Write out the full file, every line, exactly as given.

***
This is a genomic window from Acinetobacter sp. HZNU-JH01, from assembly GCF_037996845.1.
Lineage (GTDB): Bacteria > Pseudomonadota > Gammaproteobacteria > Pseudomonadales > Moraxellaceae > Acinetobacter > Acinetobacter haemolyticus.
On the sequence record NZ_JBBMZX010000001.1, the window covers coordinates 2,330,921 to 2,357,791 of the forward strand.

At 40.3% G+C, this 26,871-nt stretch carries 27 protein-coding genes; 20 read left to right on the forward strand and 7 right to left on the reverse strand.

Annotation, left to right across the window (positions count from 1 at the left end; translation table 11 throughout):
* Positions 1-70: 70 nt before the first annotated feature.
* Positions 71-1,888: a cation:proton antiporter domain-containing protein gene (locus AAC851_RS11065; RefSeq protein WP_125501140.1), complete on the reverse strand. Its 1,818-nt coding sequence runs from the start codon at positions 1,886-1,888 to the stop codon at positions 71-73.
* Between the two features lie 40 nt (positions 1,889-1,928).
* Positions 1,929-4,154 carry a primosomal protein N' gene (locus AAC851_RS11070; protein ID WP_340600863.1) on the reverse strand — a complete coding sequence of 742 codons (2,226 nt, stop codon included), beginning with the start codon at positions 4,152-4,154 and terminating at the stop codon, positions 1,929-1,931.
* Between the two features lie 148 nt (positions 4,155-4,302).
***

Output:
This is a genomic window from Acinetobacter sp. HZNU-JH01, from assembly GCF_037996845.1.
Lineage (GTDB): Bacteria > Pseudomonadota > Gammaproteobacteria > Pseudomonadales > Moraxellaceae > Acinetobacter > Acinetobacter haemolyticus.
On the sequence record NZ_JBBMZX010000001.1, the window covers coordinates 2,330,921 to 2,357,791 of the forward strand.

At 40.3% G+C, this 26,871-nt stretch carries 27 protein-coding genes; 20 read left to right on the forward strand and 7 right to left on the reverse strand.

Annotation, left to right across the window (positions count from 1 at the left end; translation table 11 throughout):
* Positions 1-70: 70 nt before the first annotated feature.
* Positions 71-1,888: a cation:proton antiporter domain-containing protein gene (locus AAC851_RS11065; RefSeq protein WP_125501140.1), complete on the reverse strand. Its 1,818-nt coding sequence runs from the start codon at positions 1,886-1,888 to the stop codon at positions 71-73.
* Between the two features lie 40 nt (positions 1,889-1,928).
* Positions 1,929-4,154 carry a primosomal protein N' gene (locus AAC851_RS11070; protein ID WP_340600863.1) on the reverse strand — a complete coding sequence of 742 codons (2,226 nt, stop codon included), beginning with the start codon at positions 4,152-4,154 and terminating at the stop codon, positions 1,929-1,931.
* Between the two features lie 148 nt (positions 4,155-4,302).